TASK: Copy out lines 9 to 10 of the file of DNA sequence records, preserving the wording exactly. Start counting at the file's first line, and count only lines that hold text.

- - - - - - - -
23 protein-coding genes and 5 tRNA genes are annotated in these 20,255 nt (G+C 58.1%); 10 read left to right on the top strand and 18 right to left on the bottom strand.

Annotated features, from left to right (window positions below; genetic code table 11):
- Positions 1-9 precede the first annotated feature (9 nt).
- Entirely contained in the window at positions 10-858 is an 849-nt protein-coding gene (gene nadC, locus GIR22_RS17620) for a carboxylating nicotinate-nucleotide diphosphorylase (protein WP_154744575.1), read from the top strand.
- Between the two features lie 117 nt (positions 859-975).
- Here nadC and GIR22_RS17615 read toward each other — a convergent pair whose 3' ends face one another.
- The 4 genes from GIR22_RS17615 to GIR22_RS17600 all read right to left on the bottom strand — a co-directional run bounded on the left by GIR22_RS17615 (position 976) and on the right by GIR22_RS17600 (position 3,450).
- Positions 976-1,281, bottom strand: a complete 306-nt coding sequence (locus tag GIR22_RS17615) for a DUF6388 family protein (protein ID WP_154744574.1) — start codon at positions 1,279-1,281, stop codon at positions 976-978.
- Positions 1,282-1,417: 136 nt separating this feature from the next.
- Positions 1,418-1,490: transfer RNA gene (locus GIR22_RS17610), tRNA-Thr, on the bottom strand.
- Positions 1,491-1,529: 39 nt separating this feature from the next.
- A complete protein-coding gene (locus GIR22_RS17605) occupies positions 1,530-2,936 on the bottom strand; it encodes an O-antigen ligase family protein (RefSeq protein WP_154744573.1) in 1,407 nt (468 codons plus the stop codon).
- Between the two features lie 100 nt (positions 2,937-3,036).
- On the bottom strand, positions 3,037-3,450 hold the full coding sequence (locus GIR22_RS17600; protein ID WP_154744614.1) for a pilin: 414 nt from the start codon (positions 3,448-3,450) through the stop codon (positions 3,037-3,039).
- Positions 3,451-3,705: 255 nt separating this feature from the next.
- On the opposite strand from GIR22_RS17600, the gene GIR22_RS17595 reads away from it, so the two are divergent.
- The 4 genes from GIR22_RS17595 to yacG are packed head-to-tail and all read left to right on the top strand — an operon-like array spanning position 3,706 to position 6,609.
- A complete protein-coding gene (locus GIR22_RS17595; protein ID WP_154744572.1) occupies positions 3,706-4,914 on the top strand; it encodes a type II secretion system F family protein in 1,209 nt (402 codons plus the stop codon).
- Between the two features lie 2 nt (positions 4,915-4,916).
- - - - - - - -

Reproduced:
- Positions 1,282-1,417: 136 nt separating this feature from the next.
- Positions 1,418-1,490: transfer RNA gene (locus GIR22_RS17610), tRNA-Thr, on the bottom strand.